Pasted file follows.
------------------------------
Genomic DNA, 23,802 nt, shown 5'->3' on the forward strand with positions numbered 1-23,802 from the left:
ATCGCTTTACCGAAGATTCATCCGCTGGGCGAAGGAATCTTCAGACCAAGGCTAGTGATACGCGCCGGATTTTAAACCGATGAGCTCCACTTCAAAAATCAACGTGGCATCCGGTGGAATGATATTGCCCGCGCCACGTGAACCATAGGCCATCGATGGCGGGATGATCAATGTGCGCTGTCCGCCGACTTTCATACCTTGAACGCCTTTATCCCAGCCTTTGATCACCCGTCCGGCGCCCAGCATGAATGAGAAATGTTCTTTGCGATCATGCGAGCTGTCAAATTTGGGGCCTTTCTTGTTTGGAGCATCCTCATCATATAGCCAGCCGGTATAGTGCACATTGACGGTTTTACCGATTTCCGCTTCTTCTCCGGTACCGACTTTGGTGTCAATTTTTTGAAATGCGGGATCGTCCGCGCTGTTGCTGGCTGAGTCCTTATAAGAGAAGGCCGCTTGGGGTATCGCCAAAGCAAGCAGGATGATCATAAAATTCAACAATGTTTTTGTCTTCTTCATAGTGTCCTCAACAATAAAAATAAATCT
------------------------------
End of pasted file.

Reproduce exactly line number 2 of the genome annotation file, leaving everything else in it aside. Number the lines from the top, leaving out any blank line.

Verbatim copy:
ATCGCTTTACCGAAGATTCATCCGCTGGGCGAAGGAATCTTCAGACCAAGGCTAGTGATACGCGCCGGATTTTAAACCGATGAGCTCCACTTCAAAAATCAACGTGGCATCCGGTGGAATGATATTGCCCGCGCCACGTGAACCATAGGCCATCGATGGCGGGATGATCAATGTGCGCTGTCCGCCGACTTTCATACCTTGAACGCCTTTATCCCAGCCTTTGATCACCCGTCCGGCGCCCAGCATGAATGAGAAATGTTCTTTGCGATCATGCGAGCTGTCAAATTTGGGGCCTTTCTTGTTTGGAGCATCCTCATCATATAGCCAGCCGGTATAGTGCACATTGACGGTTTTACCGATTTCCGCTTCTTCTCCGGTACCGACTTTGGTGTCAATTTTTTGAAATGCGGGATCGTCCGCGCTGTTGCTGGCTGAGTCCTTATAAGAGAAGGCCGCTTGGGGTATCGCCAAAGCAAGCAGGATGATCATAAAATTCAACAATGTTTTTGTCTTCTTCATAGTGTCCTCAACAATAAAAATAAATCT